Mises Daily

“Bad Medicine” or Bad Economics?

While most of the writings of Paul Krugman are, to me, analogous to one’s scraping his fingernails on a chalkboard, I must admit to reading his stuff. His latest gripe about a story on how many doctors are refusing to see more Medicare patients provides ample proof that one can be called an “economist,” yet not know much about economics.1

Krugman was referring to a recent New York Times piece that told of numerous doctors opting out of caring for Medicare patients because of regulations and low payments for services. Doctors who treat elderly patients have their share of horror stories, in which Medicare, the U.S. government’s HMO for people above age 65, continuously has slashed what it is willing to pay for medical treatment, not to mention the oversight in which the commission of a “technical error” can ultimately mean financial ruin or, in some rare cases, imprisonment for those who run afoul of the Medicare bureaucracy.

Before going further, it should give all of us pause to think that many in the political classes, as well as some of the medical “elites” like the editors of the New England Journal of Medicine, along with many so-called economists, have been urging that the United States adopt a health care system akin to what exists in Canada.

They forget that we have such an arrangement already in place; it is called Medicare. If Krugman, a supporter of government medicine, does not like Medicare, I cannot see how he would like to live under such an arrangement himself.

For many years, we have been besieged by stories on the “costs” of health care, and Krugman continues the myth that improvements in medical knowledge and technology are behind the rise in costs. He writes:

“Why do health care costs keep on rising? It’s not because doctors and hospitals are greedy; it’s because of medical progress. More and more conditions that once lay beyond doctors’ reach can now be treated, adding years to the lives of patients and greatly increasing the quality of those years--but at ever greater expense. A triple coronary bypass does a lot more for you than a nice bedside manner, but it costs a lot more, too.”

I must admit that such a statement astounds me, although it doesn’t surprise me. For years, I have read the claims of some pundits that “medicine is not subject to the laws of economics,” yet until Krugman I had not read it from someone who is supposedly a “respected” economist.

What Krugman expects us to believe is that health care is the only industry in which improvements in knowledge and the development and acquisition of capital drive up costs, not reduce them. If that were true, then health care certainly would be the great exception to the economic rule. But if that were true, then we would need to throw out our economics textbooks, since we would be declaring that the law of scarcity, not to mention the laws of supply and demand, is not universal to human action.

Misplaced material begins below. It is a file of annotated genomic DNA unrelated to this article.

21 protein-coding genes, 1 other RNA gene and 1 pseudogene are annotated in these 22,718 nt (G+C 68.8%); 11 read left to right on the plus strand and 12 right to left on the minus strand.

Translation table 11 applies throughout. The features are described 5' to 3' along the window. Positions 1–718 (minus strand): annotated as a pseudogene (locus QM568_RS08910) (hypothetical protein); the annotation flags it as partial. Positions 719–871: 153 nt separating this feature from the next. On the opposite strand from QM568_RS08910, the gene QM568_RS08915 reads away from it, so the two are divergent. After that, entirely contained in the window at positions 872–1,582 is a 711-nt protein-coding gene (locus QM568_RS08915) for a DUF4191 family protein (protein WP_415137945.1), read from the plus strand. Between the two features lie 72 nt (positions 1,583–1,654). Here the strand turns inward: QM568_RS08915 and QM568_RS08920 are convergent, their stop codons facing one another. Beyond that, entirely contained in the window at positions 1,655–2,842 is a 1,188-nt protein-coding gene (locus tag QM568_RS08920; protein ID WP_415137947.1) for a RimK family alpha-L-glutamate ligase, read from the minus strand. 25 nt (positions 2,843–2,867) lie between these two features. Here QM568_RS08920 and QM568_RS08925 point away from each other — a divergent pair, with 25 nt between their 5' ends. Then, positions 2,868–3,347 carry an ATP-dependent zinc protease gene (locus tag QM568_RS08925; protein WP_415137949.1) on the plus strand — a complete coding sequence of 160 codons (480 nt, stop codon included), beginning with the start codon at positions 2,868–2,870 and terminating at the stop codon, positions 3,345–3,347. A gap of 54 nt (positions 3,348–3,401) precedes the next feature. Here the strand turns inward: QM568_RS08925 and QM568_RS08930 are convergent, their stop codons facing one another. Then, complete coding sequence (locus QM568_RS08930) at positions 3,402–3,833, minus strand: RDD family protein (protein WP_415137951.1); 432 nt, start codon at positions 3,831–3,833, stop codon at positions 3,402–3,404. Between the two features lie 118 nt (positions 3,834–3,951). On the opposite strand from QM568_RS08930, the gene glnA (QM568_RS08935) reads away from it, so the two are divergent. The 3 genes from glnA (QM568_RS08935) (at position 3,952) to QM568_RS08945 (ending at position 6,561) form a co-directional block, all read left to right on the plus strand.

As one with even a rudimentary understanding of economics knows, capital has the effect of reducing unit costs. It would make no sense to acquire it, otherwise. While many pundits are fond of declaring that capital drives up medical costs, they simply are not being truthful.

For example, before the advent of the Magnetic Resonance Imaging device, known as the MRI, doctors had to perform invasive exploratory surgery just to find what was wrong. Today, the MRI does that quickly and more efficiently than the surgeon’s scalpel.

In 1966, my father had surgery to remove damaged cartilage from a knee. He first had to experience exploratory surgery, and then the cartilage was removed--all during an inpatient hospital stay. The entire episode--and recovery--was long and painful.

In today’s world, all of this would have been done quickly. After a doctor had determined my father’s knee was injured, my father would have gone for an MRI, and then he would have had outpatient surgery once doctors had pinpointed the damage. He would also have experienced a faster recovery, since the surgery done today would not have been as traumatic as that done thirty-six years ago. (He still carries the six-inch scar common with knee surgeries at that time.)

If one takes into consideration the time needed to complete the work, the lack of trauma that accompanies the surgery, and the lost time from work and family, it is easy to see that, when all costs are taken into consideration, the modern surgery techniques are less costly than what came before.

Unfortunately, the Krugmans of the world don’t take into account opportunity costs. Instead, they perform the following flawed analysis: In the old days, the only tools needed were a surgeon’s scalpel and a flashlight, and those tools are cheaper than the MRI machine. Therefore, the MRI machine “drives up” health care costs.

Although he does admit that many modern medical practices, such as bypass surgery, save lives, he fails to understand that death is not cheap in most circumstances. Moreover, the semi-primitive health care that is performed in Canada and elsewhere where socialist medicine reigns (this is because many modern, labor-saving devices like MRIs and Cat Scan machines are not made available in those places) imposes huge costs on patients, who must wait in line for numerous medical procedures.